From the Land of the Moon – Film Review

From the Land of the Moon – Film Review by Frank L

Director: Nicole Garcia
Writers: Milena Agus (based on the novel by), Natalie Carter (collaboration)
Stars: Marion Cotillard, Louis Garrel, Alex Brendemühl

Gabriele (Marion Cotillard) is a rebellious and tempestuous daughter of a bourgeois lavender farmer in Provence. She resents her dull existence. Her mother determines that a veteran of the Spanish Civil War José Rabascal (Alex Brendemühl), who is working on the lavender farm, will provide as a husband the necessary masculine hormones to sort her out. It is a loveless relationship but it produces a son, Marc, who is a gifted young piano player. In fact, when Rabascal is driving Gabriele and Marc to a piano competition in Lyon, they are caught in a traffic jam which enables Gabriele to see the name of a street. It is the street where one André Sauvage (Louis Garrel) lived, whom she had come to love when they both were patients in a swish Alpine clinic dealing with their respective maladies. Her problem was kidney stones. His was a veteran of the Indochina conflict and was suffering the after-effects, which had left him languid, listless and with a limp but undoubtedly handsome. In a series of flashbacks, the story moves from Provence, to la Ciotat a coastal town where the long suffering Rabascal builds a family home for Gabriele, then to the Swiss clinic and finally back to Lyon.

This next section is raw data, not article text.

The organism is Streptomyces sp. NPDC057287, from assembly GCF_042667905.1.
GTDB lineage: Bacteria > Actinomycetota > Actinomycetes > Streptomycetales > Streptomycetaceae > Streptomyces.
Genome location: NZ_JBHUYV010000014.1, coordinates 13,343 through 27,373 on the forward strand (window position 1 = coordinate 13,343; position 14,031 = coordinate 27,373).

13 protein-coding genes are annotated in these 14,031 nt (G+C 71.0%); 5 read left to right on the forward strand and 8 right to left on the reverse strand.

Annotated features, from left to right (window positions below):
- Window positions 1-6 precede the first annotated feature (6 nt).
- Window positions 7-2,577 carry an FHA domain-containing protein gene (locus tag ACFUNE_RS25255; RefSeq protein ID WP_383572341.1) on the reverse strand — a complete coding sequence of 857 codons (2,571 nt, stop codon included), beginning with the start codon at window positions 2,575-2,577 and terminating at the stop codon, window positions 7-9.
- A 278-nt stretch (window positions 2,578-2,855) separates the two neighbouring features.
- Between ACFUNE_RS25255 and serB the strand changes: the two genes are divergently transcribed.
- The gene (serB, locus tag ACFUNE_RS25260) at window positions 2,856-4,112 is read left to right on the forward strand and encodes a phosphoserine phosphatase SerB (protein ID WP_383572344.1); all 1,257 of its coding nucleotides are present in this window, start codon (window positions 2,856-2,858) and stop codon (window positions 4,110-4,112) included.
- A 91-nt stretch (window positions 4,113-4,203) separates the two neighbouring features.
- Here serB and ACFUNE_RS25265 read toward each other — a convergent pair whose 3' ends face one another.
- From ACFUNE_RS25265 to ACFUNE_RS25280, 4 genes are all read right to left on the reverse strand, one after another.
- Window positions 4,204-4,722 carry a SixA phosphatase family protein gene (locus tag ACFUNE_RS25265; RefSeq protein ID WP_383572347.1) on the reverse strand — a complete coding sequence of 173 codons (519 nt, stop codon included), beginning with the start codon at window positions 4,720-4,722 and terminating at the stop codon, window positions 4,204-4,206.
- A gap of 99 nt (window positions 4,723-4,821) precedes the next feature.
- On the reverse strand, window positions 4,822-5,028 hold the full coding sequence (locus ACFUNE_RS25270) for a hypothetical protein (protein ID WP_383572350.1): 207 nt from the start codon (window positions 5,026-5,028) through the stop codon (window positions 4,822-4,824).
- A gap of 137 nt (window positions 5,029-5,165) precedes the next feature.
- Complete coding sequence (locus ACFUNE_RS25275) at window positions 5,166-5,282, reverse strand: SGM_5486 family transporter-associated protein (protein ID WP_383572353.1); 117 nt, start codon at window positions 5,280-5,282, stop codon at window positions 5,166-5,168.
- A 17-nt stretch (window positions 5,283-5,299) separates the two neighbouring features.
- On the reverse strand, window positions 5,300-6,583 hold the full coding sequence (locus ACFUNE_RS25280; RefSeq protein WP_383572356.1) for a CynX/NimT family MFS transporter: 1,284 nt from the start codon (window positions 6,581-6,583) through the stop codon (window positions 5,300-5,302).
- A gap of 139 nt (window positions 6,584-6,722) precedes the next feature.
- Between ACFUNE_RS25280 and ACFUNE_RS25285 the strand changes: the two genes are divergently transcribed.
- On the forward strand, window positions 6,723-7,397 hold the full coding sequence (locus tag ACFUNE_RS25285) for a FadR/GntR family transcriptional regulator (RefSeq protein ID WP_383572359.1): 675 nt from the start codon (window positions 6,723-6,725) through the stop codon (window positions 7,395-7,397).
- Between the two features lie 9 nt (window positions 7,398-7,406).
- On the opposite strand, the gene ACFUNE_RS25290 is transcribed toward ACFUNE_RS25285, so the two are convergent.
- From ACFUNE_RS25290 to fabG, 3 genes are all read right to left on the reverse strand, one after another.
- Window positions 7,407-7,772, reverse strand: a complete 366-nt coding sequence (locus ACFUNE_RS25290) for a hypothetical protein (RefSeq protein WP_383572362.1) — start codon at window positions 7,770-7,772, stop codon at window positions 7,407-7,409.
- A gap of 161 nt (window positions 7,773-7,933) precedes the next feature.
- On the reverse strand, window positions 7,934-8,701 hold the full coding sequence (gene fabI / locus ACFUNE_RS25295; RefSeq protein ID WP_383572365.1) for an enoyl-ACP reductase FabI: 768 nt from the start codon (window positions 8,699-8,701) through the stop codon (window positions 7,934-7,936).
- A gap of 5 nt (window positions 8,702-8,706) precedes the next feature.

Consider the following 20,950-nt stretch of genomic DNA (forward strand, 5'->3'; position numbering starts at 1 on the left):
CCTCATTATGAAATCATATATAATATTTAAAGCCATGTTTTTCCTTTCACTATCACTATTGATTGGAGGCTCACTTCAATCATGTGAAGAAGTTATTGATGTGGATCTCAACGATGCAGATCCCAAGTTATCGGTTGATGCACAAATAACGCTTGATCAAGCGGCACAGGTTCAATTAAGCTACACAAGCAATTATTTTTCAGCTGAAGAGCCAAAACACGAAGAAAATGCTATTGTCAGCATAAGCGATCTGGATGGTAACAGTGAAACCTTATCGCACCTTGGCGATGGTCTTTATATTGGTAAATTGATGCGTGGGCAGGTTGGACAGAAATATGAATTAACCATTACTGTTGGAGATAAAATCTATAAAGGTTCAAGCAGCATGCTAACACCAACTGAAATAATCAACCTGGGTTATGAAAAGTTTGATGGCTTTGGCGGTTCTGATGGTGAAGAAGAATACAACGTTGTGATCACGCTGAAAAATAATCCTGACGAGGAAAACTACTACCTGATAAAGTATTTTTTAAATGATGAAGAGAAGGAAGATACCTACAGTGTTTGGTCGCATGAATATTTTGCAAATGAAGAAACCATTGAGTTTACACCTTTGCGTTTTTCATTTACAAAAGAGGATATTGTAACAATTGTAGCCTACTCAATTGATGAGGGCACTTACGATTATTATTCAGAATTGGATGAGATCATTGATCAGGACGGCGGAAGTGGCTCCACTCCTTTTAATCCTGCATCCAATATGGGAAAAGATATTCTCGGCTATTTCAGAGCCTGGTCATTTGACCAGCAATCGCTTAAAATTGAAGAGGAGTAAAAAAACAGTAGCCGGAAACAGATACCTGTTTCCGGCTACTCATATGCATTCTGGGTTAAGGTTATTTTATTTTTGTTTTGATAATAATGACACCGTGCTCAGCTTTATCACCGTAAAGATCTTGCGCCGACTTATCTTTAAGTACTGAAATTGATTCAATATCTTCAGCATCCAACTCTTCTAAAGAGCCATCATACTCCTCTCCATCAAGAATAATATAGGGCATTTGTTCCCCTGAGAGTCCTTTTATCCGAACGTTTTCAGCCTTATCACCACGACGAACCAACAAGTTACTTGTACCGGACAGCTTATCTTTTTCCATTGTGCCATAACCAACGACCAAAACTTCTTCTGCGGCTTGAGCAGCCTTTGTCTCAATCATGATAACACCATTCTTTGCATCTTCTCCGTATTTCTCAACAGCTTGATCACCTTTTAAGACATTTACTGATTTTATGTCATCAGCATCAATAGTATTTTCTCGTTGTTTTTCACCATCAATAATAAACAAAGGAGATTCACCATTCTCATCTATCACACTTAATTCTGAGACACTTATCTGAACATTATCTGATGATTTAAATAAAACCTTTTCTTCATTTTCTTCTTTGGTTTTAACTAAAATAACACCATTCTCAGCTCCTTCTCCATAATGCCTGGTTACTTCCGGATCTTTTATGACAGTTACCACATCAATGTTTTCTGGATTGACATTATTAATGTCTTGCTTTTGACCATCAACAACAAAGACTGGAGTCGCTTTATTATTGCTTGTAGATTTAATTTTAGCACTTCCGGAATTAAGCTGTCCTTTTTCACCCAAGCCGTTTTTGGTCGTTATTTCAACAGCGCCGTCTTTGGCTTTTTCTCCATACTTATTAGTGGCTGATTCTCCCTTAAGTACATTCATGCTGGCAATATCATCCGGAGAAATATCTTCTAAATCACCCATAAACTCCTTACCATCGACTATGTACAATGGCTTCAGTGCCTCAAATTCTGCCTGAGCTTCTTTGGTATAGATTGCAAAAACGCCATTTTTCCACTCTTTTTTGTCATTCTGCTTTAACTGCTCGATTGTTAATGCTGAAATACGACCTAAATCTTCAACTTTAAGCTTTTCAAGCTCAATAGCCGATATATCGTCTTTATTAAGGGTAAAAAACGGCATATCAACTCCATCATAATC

Cotillard’s performance as Gabriele dominates and it is impressive.  Sauvage, notwithstanding his name, is an exhausted figure who may have been before his military exertions, a man of action, but is by the time Gabriele meets him in the clinic a figure whose best days are behind him. However he awakens within Gabriele the hormones which the apparently far more virile Jose was never able to do. It all moves along at a pedestrian pace and what makes the story almost credible is the knowledge that the course of “true love” is indeed mysterious.

Cotillard has had a hugely impressive career to date, and has starred in La Vie en Rose as Edith Piaf and more recently as Lady Macbeth opposite Michael Fassbender. For Cotillard fans, this is another demonstration of her skills and therefore worth seeing. However, it is asking a lot of her to carry a story which is less than attention grabbing. If you are entranced by Cotillard, then you may be swept along. The rest of us will look for something with a bit more substance.




Categories: Header, Movie Review, Movies

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